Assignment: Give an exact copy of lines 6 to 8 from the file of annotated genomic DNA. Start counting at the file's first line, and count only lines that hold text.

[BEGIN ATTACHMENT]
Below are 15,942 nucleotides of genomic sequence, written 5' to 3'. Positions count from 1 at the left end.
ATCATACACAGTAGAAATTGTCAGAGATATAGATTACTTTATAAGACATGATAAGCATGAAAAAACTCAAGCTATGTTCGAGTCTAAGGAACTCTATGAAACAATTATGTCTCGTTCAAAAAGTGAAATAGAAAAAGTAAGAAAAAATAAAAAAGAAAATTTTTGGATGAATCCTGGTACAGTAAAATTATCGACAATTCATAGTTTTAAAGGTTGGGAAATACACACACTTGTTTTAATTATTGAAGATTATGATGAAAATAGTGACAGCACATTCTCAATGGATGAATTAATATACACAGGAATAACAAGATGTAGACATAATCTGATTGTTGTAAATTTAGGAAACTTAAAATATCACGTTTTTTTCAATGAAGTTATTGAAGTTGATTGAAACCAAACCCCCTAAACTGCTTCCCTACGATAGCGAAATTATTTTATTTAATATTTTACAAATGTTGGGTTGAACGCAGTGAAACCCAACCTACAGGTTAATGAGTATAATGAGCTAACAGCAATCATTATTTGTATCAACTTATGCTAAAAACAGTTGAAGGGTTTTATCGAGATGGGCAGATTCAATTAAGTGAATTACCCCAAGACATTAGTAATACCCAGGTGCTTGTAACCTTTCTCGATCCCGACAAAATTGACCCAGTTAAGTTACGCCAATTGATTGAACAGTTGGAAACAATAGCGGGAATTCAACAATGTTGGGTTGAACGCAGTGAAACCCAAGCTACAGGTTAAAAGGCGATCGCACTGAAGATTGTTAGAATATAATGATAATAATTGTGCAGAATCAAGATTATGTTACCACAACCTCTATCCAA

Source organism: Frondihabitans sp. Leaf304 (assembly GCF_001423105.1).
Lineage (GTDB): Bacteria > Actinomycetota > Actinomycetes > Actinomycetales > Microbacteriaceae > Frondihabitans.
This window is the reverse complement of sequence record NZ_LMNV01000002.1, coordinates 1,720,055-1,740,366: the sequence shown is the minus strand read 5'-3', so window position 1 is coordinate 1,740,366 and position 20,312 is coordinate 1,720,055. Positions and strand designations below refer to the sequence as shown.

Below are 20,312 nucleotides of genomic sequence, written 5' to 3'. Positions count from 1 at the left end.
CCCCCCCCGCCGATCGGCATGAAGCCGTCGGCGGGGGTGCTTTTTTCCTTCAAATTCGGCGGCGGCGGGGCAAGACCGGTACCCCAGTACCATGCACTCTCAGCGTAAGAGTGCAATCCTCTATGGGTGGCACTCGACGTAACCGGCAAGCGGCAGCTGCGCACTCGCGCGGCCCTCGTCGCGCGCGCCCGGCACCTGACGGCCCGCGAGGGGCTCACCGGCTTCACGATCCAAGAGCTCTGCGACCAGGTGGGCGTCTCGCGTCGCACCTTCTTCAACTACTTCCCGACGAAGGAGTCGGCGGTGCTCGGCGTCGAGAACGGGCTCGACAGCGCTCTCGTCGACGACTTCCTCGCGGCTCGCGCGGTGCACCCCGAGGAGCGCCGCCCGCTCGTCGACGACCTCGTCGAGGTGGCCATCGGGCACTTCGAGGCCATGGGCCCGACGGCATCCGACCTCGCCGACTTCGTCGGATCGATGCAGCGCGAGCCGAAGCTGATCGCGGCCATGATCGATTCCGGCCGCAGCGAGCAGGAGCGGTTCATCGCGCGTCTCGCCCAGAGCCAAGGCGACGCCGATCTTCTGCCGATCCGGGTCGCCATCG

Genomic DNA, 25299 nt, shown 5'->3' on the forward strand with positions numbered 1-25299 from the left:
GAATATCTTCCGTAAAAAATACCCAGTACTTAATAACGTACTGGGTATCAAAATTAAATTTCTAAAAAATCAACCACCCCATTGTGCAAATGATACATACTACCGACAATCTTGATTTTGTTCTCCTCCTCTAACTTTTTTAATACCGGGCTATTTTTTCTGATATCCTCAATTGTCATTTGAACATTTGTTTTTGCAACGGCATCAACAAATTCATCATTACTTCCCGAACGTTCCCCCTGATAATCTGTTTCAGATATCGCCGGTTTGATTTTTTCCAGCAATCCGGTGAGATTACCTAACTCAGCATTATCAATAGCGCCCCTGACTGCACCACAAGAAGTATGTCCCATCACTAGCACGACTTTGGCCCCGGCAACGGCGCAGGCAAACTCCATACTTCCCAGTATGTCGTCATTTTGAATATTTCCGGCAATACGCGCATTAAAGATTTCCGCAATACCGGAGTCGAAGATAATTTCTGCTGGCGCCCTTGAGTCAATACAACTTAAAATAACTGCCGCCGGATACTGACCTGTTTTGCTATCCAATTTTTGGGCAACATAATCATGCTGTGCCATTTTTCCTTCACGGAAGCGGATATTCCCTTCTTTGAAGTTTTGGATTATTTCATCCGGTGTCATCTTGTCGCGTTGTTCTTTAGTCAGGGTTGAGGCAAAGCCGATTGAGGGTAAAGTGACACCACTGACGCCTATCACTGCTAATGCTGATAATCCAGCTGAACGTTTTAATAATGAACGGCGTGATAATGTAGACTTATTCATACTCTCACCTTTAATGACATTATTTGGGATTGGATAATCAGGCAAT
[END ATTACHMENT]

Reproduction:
Below are 20,312 nucleotides of genomic sequence, written 5' to 3'. Positions count from 1 at the left end.
CCCCCCCCGCCGATCGGCATGAAGCCGTCGGCGGGGGTGCTTTTTTCCTTCAAATTCGGCGGCGGCGGGGCAAGACCGGTACCCCAGTACCATGCACTCTCAGCGTAAGAGTGCAATCCTCTATGGGTGGCACTCGACGTAACCGGCAAGCGGCAGCTGCGCACTCGCGCGGCCCTCGTCGCGCGCGCCCGGCACCTGACGGCCCGCGAGGGGCTCACCGGCTTCACGATCCAAGAGCTCTGCGACCAGGTGGGCGTCTCGCGTCGCACCTTCTTCAACTACTTCCCGACGAAGGAGTCGGCGGTGCTCGGCGTCGAGAACGGGCTCGACAGCGCTCTCGTCGACGACTTCCTCGCGGCTCGCGCGGTGCACCCCGAGGAGCGCCGCCCGCTCGTCGACGACCTCGTCGAGGTGGCCATCGGGCACTTCGAGGCCATGGGCCCGACGGCATCCGACCTCGCCGACTTCGTCGGATCGATGCAGCGCGAGCCGAAGCTGATCGCGGCCATGATCGATTCCGGCCGCAGCGAGCAGGAGCGGTTCATCGCGCGTCTCGCCCAGAGCCAAGGCGACGCCGATCTTCTGCCGATCCGGGTCGCCATCG

Genomic DNA, 25299 nt, shown 5'->3' on the forward strand with positions numbered 1-25299 from the left: